A lovely country lane ride through Warwickshire deposited me in the centre of Coventry, for a quick coffee stop before heading out to Brandon Marshes visitor centre just outside Coventry to meet up with Gina from Warwickshire Wildlife Trust who was going to show me round Princethorpe Woods Living Landscape. It’s a bit of a warren of little lanes and small coppiced ancient woodland, but Gina had thoughtfully brought along detailed maps for me. The gold and copper woods were pretty quiet during the day, no much to see or hear in the wide rides (tracks) that are kept clear for butterflies, or in the coppiced glades that are managed for a variety of species including ‘cute’ little dormice. Come sundown though and the woods came to life with a cacophony of owl and other night sounds. I met up with Mike the volunteer warden the next morning who was showing people round and then a team of Community Payback lads who were helping with the coppice management. It looked like hard work clearing the dense wood and the hot weather just made the work harder. I was keen to photograph them at work because I like showing the range of people who volunteer for the Wildlife Trusts and the hard work they put in. I wasn’t sure if they would be happy to be photographed. I approached their team leader who did an intake of breath and said they probably wouldn’t want to be photographed but he would ask anyway. And they all promptly said yes. Cool. A pleasant wild camp in some fields overlooking Coventry completed a good day.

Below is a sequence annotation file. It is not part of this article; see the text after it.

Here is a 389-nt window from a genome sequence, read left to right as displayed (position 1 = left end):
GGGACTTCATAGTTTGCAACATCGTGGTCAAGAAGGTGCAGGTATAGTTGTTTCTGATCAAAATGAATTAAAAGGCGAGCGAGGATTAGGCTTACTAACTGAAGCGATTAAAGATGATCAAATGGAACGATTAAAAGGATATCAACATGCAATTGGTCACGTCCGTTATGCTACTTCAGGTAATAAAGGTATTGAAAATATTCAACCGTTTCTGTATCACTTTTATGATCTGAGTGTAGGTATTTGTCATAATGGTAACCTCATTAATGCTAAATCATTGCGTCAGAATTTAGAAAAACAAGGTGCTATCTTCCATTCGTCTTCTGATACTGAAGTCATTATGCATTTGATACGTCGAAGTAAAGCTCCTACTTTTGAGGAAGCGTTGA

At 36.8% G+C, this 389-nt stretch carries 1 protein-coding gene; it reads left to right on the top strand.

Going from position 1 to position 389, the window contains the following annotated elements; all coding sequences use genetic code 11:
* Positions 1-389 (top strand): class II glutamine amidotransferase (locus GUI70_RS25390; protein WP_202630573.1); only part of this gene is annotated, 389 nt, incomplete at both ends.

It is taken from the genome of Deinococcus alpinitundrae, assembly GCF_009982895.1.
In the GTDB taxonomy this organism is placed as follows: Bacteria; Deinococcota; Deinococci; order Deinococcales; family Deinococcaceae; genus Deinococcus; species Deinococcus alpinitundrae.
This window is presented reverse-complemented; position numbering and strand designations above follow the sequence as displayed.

That was it for the good weather days. As I got on the train for Hereford the next morning it was apparent that winter had arrived, the weather gods had tweaked the thermostat and added in a bit of rain and mist to make me suffer. I arrived at the Herefordshire WT office and did my usual scrounging of battery charging and shower before we headed of to the Woolhope Dome. It’s a pretty impressive feature of bumpy limestone hills poking out of the flat floodplains. Herefordshire presents a bit of a contradiction. On the the one hand there are many very affluent people, and this is apparent looking at the neatly groomed countryside. But, there are also some very deprived areas which don’t receive a lot of attention as Herefordshire is perceived as wealthy, and the wealth skews the stats. So, with pretty countryside, but grey gloomy skies I feel that the photographs I made reflect this contrasted area. I was also sad to learn that for a variety of reasons the funding for Herefordshire WT had dramatically reduced leading to many redundancies and reductions in projects.